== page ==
PSU Load Testing

mc605700

Distinguished
Jul 15, 2010
21
0
18,510
0
I've been having stability problems with my computer for a little while mostly reboots without warning that seem to happen when I start up a graphically intensive program like a game. I suspect the problem is the power supply so I bought this:

https://www.amazon.com/HDE-Power-Supply-Tester-PCI/dp/B005UZHB6G

The power supply tests fine with this tester but I plugged the tester into a known bad PSU and it reads as if the bad supply is good. Everything in range. This makes me think the PSU's are bad under load. I'm wondering if it might be possible to test the PSU under load by getting a 24pin Y and an EPS12v Y and plugging them into the tester while the system is running. That way I could watch the voltage under various use patterns directly without having to rely on software.

I assume I will have to cut out the Pin 14 power-on as I won't need the motherboard and tester both shorting it.

Is there some reason this wouldn't work?

Thanks!


 

Aeacus

Glorious
Herald
That little PSU tester doesn't put any load to the PSU. Instead, it reads the voltage levels of idle working PSU. With that tester, every PSU passes that can keep safe voltages under no load.

For you, the issue is when there's load put on the PSU. Most low build quality PSUs fail to deliver their marketed wattage or fail to keep safe voltage levels once there's a load put on PSU. Hence the random reboots you're experiencing.

What's your full system specs, especially PSU make and model (or part number)?
 

mc605700

Distinguished
Jul 15, 2010
21
0
18,510
0
I know the tester doesn't put a load on. That's why I want to know if the Y's will cause a problem so I can run the tester on the line while the system is loaded. The PSU is a Seasonic G series 750w that's about 5 years old. The system is a Core i7 4470K with a R9 280x. It ran stable for years it's just become unstable in the past year. I am guessing it's the PSU but I want to be sure it's not the Mobo and I don't have a spare supply to sub in or the funds to mess around buying replacement parts till I figure it out.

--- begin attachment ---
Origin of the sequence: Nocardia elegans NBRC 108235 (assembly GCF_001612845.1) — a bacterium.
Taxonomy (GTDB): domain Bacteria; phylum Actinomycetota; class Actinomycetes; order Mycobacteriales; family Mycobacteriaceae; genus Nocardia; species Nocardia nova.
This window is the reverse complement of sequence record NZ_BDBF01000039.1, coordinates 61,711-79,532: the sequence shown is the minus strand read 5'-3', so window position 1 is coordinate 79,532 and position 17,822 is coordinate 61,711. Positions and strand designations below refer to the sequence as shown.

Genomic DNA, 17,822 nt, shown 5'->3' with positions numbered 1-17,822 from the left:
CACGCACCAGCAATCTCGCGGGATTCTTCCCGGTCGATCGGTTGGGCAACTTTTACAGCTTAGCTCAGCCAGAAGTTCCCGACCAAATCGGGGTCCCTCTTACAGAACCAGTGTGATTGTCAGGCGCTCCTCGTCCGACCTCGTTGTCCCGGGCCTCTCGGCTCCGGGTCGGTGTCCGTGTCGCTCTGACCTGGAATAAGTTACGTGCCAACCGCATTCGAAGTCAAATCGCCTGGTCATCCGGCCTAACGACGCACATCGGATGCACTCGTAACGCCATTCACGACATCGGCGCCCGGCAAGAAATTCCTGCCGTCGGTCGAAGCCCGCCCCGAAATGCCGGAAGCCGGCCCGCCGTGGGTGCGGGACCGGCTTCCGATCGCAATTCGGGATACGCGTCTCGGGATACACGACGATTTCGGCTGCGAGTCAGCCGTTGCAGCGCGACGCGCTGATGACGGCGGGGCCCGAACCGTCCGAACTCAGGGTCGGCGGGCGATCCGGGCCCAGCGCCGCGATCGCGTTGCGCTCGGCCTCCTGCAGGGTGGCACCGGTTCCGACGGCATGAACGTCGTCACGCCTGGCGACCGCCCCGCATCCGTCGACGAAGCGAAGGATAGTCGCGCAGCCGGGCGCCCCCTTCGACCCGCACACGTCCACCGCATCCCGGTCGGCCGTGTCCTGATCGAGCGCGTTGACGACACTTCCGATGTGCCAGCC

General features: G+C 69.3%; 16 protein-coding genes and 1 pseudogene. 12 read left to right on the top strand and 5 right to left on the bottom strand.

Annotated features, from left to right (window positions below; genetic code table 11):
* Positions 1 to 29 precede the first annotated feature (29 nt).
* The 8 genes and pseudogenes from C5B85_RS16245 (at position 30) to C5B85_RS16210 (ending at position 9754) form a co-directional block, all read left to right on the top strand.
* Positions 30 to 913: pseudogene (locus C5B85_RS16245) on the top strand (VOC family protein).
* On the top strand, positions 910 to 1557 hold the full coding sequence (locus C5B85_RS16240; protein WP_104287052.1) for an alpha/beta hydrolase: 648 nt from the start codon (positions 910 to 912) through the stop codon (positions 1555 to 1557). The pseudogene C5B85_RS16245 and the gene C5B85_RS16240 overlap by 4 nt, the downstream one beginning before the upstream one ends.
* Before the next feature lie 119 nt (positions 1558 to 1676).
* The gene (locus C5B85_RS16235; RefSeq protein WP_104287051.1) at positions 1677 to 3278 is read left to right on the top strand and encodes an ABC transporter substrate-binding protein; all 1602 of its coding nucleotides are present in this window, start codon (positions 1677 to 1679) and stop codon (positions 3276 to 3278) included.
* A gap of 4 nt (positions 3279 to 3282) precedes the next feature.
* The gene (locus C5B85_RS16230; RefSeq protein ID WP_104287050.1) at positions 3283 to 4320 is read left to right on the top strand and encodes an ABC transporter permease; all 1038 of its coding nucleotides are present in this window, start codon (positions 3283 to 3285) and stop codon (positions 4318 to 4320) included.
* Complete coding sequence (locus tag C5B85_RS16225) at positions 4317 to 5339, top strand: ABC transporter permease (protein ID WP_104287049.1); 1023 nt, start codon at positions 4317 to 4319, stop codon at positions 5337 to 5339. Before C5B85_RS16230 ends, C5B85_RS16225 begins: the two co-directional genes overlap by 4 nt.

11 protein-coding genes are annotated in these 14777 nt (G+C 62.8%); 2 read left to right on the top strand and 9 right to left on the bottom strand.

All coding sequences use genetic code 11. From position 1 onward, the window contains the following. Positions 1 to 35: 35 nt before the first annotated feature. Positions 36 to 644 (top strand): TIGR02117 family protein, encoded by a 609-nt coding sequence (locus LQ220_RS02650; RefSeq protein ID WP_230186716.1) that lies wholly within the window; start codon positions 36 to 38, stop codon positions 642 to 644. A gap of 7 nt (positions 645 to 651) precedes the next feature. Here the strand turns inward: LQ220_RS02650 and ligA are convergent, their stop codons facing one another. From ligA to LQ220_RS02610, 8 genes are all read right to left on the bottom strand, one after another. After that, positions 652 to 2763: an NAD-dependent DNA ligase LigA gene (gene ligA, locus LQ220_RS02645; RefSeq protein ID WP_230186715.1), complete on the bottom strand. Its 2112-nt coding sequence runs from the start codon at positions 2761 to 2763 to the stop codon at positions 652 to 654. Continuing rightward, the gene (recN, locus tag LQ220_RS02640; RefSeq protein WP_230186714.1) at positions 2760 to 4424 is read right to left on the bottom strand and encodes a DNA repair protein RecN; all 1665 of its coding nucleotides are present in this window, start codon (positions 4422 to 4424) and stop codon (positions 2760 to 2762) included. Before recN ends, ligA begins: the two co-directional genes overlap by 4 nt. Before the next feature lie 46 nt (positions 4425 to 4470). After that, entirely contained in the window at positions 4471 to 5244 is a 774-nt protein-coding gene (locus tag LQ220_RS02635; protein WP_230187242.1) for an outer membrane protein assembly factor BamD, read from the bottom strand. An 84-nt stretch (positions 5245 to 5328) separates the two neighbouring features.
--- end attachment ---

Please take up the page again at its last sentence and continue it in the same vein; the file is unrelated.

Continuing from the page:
Will putting at Y on the 24pin connector and the EPS 12v connector and then connecting the tester to the system in this way be a problem?

I don't imagine that it would be but I don't know enough about how the circuits work to tell for sure and I don't want to blow up my system by accident as I can't afford to replace it.
 

Aeacus

Glorious
Herald
There's no way you can put the tester between PSU and working system since all ports that tester has are input ports and there are no output ports. Wiring it any other way than it is intended may fry the tester and your system as well. Also, i don't think the tester is designed to handle a 400W or so load. Even 100W load could fry it.

As far as Seasonic G-750 goes, it's good quality PSU. But since it came with 5 years of warranty and that has expired now, it's safe to assume that PSU is slowly dying. Hence the issues with PSU. Though, Seasonic PSUs are one of the few on the market who usually last far longer than the warranty given to them, but that's not always true.

Here, i suggest that you get yourself a new PSU, in 600W range. Your R9 280x is 250W GPU, add the rest of the system at 200W or so to it and max power consumption you're looking at would be 450W, making 650W PSU more than enough.
That being said, you can go for any Seasonic PSU in 600W range, e.g: Focus 650 80+ Gold, Focus+ 650 80+ Gold, PRIME 650 80+ Platinum or PRIME 650 80+ Titanium,
pcpp: https://pcpartpicker.com/products/compare/nn648d,pHFXsY,WrNypg,qn7v6h/

Focus and Focus+ are the newest PSU lines from Seasonic and they come with 10 years of OEM warranty. While PRIME series PSUs are the best offered by Seasonic and they come with 12 years of OEM warranty.

Also, PRIME 650 80+ Titanium is the best 650W PSU money can buy at current date and with it, you'll get the highest efficiency (94%), tightest voltage regulation (0.5%), longest hold-up time (30ms), lowest ripple noise (20mV) and longest warranty (12 years) there is. Fully modular cables and toggle-able Premium Hybrid fan control too.
specs: https://seasonic.com/prime-titanium
review: http://www.tomshardware.com/reviews/seasonic-prime-titanium-650w-psu,4690.html

All my 3 PCs: Skylake, Haswell and AMD are also powered by Seasonic while i have the PRIME 650 80+ Titanium unit in Skylake build. Full specs with pics in my sig.

 

ASK THE COMMUNITY

TRENDING THREADS